Monthly Archives: July 2014

Press Release on Privatising Urgent Care

Privatisation begins of A&E at Royal Shrewsbury Hospital

A key council committee was dramatically divided today (14th July) in a vote on approving a major change to A&E services at the Royal Shropshire Hospital.

Shropshire CCG – the body that runs NHS services – has decided to close the Monkmoor Walk-In Centre in Shrewsbury, used by 34,000 people a year. The private company running the Walk-In Centre, Malling Health, will be given a contract extension – but will run a sharply different service instead: an Urgent Care Centre to be based alongside the A&E Department at the Royal Shrewsbury Hospital. The decision on the Urgent Care Centre pre-empts the work of the Future Fit NHS reorganisation plans, which have not yet been consulted on.

The Council’s Health and Adult Social Care Scrutiny Committee split by 5 votes to 4 on supporting the plans. An alternative motion to defer for more information and consultation was lost by 4 votes to 5. A central concern for the councillors who voted against the plans was the lack of consultation.

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Privatising Urgent Care

Shropshire Defend Our NHS has always been concerned that the whole exercise of consultation around Future Fit has been a sham – and that the key decisions have already been made. The latest decision of Shropshire CCG is proving us right. The CCG are seeking approval for opening an Urgent Care Centre at the Royal Shrewsbury Hospital site with only a few days notice to the public, with the Shropshire Star of 10th July reporting that “a decision will be made on July 14”. It is of huge concern, too, that the CCG have decided to give the work to a profit making private company, Malling Health. This is to be a new service, resulting in a fundamental change to how the existing A&E department at the Royal Shrewsbury Hospital works. This cannot be seen simply as the extension of an existing contract.

The absence of consultation is shocking. We have been told repeatedly that no decisions have been made yet about how to implement the local ‘Future Fit’ proposals for major reorganisation of NHS services. There is supposed to be public engagement about a short list of options in the autumn of this year, and a formal public consultation after next year’s General Election. Now, though, the CCG are simply bypassing all of their own commitments to consultation and are steamrollering ahead with their plans.

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Privatising hearing loss services

I’ve recently been fitted with NHS hearing aids. I was given a choice of audiology services – I could go to a high street shop, or I could have an appointment at my local community hospital. I believe in the NHS. I’m opposed to people making a profit out of healthcare. So I plumped for the local hospital.

Imagine my surprise when I discovered, at my appointment, that it wasn’t an NHS service at all. Shropshire Clinical Commissioning Group have commissioned a private company, Regional Hearing Specialists (RHS), to provide audiology services.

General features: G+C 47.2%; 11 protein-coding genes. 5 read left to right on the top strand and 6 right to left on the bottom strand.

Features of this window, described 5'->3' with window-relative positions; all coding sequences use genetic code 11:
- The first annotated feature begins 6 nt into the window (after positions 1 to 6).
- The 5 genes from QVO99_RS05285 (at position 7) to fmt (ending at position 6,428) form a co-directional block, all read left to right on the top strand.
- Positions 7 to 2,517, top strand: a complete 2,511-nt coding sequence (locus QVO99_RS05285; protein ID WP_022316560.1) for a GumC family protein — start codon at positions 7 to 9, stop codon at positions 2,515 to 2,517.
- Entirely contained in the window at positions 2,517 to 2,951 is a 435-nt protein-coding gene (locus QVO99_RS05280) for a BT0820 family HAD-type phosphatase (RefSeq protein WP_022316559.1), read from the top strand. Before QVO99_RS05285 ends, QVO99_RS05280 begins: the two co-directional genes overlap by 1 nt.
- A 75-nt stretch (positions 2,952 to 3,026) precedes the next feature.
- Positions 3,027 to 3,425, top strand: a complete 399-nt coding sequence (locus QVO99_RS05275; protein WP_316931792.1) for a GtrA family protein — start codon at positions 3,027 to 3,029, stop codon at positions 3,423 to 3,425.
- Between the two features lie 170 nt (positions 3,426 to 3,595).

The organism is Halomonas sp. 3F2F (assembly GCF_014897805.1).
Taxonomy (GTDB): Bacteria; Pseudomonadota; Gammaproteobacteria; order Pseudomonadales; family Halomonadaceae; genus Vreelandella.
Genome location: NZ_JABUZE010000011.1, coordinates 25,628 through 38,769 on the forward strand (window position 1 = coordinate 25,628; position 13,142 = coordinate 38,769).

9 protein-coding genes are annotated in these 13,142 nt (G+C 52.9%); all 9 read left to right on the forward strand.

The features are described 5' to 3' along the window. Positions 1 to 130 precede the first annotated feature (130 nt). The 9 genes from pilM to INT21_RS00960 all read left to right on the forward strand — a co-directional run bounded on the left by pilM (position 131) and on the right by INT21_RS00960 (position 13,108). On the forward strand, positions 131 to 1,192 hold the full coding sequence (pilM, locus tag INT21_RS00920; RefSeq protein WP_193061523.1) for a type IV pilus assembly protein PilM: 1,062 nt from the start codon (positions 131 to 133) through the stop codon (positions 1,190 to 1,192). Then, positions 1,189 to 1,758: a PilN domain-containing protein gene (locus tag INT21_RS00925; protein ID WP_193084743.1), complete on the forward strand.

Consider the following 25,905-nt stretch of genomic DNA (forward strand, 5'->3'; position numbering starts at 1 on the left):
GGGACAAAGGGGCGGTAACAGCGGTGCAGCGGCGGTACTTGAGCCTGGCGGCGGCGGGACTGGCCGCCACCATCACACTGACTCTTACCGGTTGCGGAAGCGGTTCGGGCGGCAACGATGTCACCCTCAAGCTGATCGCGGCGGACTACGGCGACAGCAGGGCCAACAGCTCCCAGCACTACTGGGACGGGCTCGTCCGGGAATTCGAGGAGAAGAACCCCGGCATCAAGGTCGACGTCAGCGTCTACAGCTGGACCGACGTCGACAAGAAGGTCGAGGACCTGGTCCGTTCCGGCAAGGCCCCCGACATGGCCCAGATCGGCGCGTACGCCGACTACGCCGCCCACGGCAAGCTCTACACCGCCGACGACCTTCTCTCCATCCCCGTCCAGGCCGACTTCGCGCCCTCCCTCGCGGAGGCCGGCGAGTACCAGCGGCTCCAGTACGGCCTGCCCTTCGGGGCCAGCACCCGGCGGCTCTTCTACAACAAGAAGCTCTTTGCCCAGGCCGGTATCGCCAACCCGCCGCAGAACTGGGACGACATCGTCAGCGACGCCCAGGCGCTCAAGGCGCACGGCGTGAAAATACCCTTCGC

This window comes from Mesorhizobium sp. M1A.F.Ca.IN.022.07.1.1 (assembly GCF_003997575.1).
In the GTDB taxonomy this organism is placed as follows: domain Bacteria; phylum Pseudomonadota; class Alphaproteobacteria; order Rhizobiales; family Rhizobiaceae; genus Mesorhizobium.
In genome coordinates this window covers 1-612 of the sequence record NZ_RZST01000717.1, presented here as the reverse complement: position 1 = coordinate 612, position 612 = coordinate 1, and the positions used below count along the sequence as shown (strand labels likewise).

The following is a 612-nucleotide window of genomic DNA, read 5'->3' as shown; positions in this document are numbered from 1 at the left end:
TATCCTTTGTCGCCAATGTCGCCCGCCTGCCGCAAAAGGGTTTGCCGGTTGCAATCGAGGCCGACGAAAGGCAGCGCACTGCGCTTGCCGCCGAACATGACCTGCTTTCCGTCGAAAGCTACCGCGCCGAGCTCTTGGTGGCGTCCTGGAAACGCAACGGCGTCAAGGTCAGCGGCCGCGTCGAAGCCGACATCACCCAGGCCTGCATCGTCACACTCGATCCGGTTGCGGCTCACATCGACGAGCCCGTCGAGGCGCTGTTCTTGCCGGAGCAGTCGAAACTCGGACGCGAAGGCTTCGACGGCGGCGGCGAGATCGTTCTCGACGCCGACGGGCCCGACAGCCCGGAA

On the face of it, RHS are a small company with headquarters in Cornwall, and only formed in March 2013. But they are a subsidiary of a large conglomerate. In the UK they are owned by Bloom Hearing Specialists who run a chain of high street stores selling hearing aids and accessories. Bloom, in turn, are owned by a Danish company, Widex. According to the Financial Times, “Widex is among the world’s six largest manufacturers of hearing aids, with a global market share of about 10 per cent.”

So my choice wasn’t really between a high street shop and the NHS – it was between two massive commercial chains.

Why does it matter? Well, the hearing aids are free, but the private companies make their profits from the fees they get from the initial testing and fitting. Providing NHS aftercare, a key benefit of NHS services, just eats into their profit margins. I was offered a home repair kit at £20 so I could do my own maintenance on my hearing aids. And I was given an order form to take away so I could mail order cleaning materials from RHS. It wasn’t suggested that I buy stuff from voluntary organisations. Action on Hearing Loss (the new name for the Royal National Institute for the Deaf) offers similar items to RHS but they cost a third less. RHS don’t want me to come back with any maintenance issues – they want to sell me over-priced “accessories” instead.

RHS prominently display the NHS logo on all their materials. Patients could be forgiven for thinking that they really are the NHS. If the NHS tells us we need to buy expensive cleaning tissues, many of us will, even if we can’t really afford to. So the service moves from “free at the point of delivery” to “additional charges at the point of delivery.”

That breaks all the ethos of the NHS. As the doctor’s journal, the Lancet, said in an editorial in the 1940’s during the debate on the founding of the NHS:

“The truth is that the doctor-patient relationship in its modern form needs improvement rather than preservation: it can never be wholly satisfactory while the doctor is not only a friend in need but also a friend in need of his patient’s money; nor while there is competition rather than co-operation between him and his colleagues.”

Successive Governments have brought competition and a quest for profits into the NHS. The Lancet was right over 60 years ago. Healthcare is too precious to be left to the market.